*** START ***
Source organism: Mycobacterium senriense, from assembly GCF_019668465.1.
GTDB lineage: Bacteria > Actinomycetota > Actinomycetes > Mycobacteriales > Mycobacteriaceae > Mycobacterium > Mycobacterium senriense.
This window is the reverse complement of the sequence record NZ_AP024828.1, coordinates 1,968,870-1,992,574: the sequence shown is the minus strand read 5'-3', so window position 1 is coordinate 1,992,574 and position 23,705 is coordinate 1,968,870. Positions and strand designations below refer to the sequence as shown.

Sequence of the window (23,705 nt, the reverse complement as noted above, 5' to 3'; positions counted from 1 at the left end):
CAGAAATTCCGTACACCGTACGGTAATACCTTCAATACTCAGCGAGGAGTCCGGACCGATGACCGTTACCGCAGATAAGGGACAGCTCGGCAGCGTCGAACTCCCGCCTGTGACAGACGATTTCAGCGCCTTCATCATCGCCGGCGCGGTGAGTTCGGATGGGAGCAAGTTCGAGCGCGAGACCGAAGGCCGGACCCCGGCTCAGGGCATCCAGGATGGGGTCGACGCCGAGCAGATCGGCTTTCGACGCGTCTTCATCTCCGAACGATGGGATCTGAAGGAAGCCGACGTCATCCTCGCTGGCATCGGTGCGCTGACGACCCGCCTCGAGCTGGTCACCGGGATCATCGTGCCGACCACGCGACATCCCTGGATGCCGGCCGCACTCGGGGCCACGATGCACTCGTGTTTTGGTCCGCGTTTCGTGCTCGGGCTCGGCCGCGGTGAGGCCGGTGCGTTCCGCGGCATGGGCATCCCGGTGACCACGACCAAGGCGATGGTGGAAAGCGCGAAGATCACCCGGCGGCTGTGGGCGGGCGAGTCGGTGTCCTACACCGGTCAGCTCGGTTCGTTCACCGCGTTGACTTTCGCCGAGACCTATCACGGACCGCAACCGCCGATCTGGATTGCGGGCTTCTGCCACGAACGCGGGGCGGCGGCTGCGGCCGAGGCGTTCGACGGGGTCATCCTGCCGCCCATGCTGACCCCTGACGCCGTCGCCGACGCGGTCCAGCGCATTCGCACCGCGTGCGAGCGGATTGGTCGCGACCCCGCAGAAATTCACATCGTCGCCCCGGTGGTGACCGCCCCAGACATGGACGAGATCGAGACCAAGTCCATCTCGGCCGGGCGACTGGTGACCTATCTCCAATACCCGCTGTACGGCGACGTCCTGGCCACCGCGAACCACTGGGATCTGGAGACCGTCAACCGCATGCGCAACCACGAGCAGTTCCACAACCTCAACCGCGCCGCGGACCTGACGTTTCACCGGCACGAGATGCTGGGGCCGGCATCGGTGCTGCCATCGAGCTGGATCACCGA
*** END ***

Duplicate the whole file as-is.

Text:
Source organism: Mycobacterium senriense, from assembly GCF_019668465.1.
GTDB lineage: Bacteria > Actinomycetota > Actinomycetes > Mycobacteriales > Mycobacteriaceae > Mycobacterium > Mycobacterium senriense.
This window is the reverse complement of the sequence record NZ_AP024828.1, coordinates 1,968,870-1,992,574: the sequence shown is the minus strand read 5'-3', so window position 1 is coordinate 1,992,574 and position 23,705 is coordinate 1,968,870. Positions and strand designations below refer to the sequence as shown.

Sequence of the window (23,705 nt, the reverse complement as noted above, 5' to 3'; positions counted from 1 at the left end):
CAGAAATTCCGTACACCGTACGGTAATACCTTCAATACTCAGCGAGGAGTCCGGACCGATGACCGTTACCGCAGATAAGGGACAGCTCGGCAGCGTCGAACTCCCGCCTGTGACAGACGATTTCAGCGCCTTCATCATCGCCGGCGCGGTGAGTTCGGATGGGAGCAAGTTCGAGCGCGAGACCGAAGGCCGGACCCCGGCTCAGGGCATCCAGGATGGGGTCGACGCCGAGCAGATCGGCTTTCGACGCGTCTTCATCTCCGAACGATGGGATCTGAAGGAAGCCGACGTCATCCTCGCTGGCATCGGTGCGCTGACGACCCGCCTCGAGCTGGTCACCGGGATCATCGTGCCGACCACGCGACATCCCTGGATGCCGGCCGCACTCGGGGCCACGATGCACTCGTGTTTTGGTCCGCGTTTCGTGCTCGGGCTCGGCCGCGGTGAGGCCGGTGCGTTCCGCGGCATGGGCATCCCGGTGACCACGACCAAGGCGATGGTGGAAAGCGCGAAGATCACCCGGCGGCTGTGGGCGGGCGAGTCGGTGTCCTACACCGGTCAGCTCGGTTCGTTCACCGCGTTGACTTTCGCCGAGACCTATCACGGACCGCAACCGCCGATCTGGATTGCGGGCTTCTGCCACGAACGCGGGGCGGCGGCTGCGGCCGAGGCGTTCGACGGGGTCATCCTGCCGCCCATGCTGACCCCTGACGCCGTCGCCGACGCGGTCCAGCGCATTCGCACCGCGTGCGAGCGGATTGGTCGCGACCCCGCAGAAATTCACATCGTCGCCCCGGTGGTGACCGCCCCAGACATGGACGAGATCGAGACCAAGTCCATCTCGGCCGGGCGACTGGTGACCTATCTCCAATACCCGCTGTACGGCGACGTCCTGGCCACCGCGAACCACTGGGATCTGGAGACCGTCAACCGCATGCGCAACCACGAGCAGTTCCACAACCTCAACCGCGCCGCGGACCTGACGTTTCACCGGCACGAGATGCTGGGGCCGGCATCGGTGCTGCCATCGAGCTGGATCACCGA